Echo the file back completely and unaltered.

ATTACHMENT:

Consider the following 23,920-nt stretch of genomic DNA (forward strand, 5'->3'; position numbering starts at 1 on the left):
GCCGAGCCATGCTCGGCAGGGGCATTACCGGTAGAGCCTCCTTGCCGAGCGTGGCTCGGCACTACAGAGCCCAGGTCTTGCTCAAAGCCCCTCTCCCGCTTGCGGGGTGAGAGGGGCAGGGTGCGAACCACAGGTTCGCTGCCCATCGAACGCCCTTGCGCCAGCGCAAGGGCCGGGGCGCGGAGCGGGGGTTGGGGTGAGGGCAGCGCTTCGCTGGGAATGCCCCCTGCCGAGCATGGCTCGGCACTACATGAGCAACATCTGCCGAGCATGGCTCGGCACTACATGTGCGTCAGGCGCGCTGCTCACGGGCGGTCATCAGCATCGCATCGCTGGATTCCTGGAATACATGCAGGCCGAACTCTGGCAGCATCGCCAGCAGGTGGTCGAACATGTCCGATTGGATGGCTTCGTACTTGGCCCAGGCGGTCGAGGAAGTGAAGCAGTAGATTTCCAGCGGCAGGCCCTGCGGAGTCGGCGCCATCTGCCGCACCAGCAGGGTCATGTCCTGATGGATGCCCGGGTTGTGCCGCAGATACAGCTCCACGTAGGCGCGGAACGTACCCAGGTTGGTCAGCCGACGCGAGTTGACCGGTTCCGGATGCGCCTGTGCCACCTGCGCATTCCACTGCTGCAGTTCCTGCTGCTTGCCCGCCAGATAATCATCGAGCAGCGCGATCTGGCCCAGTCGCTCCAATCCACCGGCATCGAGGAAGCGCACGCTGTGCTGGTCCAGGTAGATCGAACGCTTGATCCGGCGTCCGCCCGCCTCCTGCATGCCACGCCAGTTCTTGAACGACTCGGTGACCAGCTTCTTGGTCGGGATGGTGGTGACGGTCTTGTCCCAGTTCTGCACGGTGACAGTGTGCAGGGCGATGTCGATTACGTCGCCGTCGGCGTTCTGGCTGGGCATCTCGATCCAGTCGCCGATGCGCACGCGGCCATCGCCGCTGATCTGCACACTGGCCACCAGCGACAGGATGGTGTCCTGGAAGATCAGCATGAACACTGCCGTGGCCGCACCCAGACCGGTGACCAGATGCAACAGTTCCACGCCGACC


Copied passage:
Consider the following 23,920-nt stretch of genomic DNA (forward strand, 5'->3'; position numbering starts at 1 on the left):
GCCGAGCCATGCTCGGCAGGGGCATTACCGGTAGAGCCTCCTTGCCGAGCGTGGCTCGGCACTACAGAGCCCAGGTCTTGCTCAAAGCCCCTCTCCCGCTTGCGGGGTGAGAGGGGCAGGGTGCGAACCACAGGTTCGCTGCCCATCGAACGCCCTTGCGCCAGCGCAAGGGCCGGGGCGCGGAGCGGGGGTTGGGGTGAGGGCAGCGCTTCGCTGGGAATGCCCCCTGCCGAGCATGGCTCGGCACTACATGAGCAACATCTGCCGAGCATGGCTCGGCACTACATGTGCGTCAGGCGCGCTGCTCACGGGCGGTCATCAGCATCGCATCGCTGGATTCCTGGAATACATGCAGGCCGAACTCTGGCAGCATCGCCAGCAGGTGGTCGAACATGTCCGATTGGATGGCTTCGTACTTGGCCCAGGCGGTCGAGGAAGTGAAGCAGTAGATTTCCAGCGGCAGGCCCTGCGGAGTCGGCGCCATCTGCCGCACCAGCAGGGTCATGTCCTGATGGATGCCCGGGTTGTGCCGCAGATACAGCTCCACGTAGGCGCGGAACGTACCCAGGTTGGTCAGCCGACGCGAGTTGACCGGTTCCGGATGCGCCTGTGCCACCTGCGCATTCCACTGCTGCAGTTCCTGCTGCTTGCCCGCCAGATAATCATCGAGCAGCGCGATCTGGCCCAGTCGCTCCAATCCACCGGCATCGAGGAAGCGCACGCTGTGCTGGTCCAGGTAGATCGAACGCTTGATCCGGCGTCCGCCCGCCTCCTGCATGCCACGCCAGTTCTTGAACGACTCGGTGACCAGCTTCTTGGTCGGGATGGTGGTGACGGTCTTGTCCCAGTTCTGCACGGTGACAGTGTGCAGGGCGATGTCGATTACGTCGCCGTCGGCGTTCTGGCTGGGCATCTCGATCCAGTCGCCGATGCGCACGCGGCCATCGCCGCTGATCTGCACACTGGCCACCAGCGACAGGATGGTGTCCTGGAAGATCAGCATGAACACTGCCGTGGCCGCACCCAGACCGGTGACCAGATGCAACAGTTCCACGCCGACC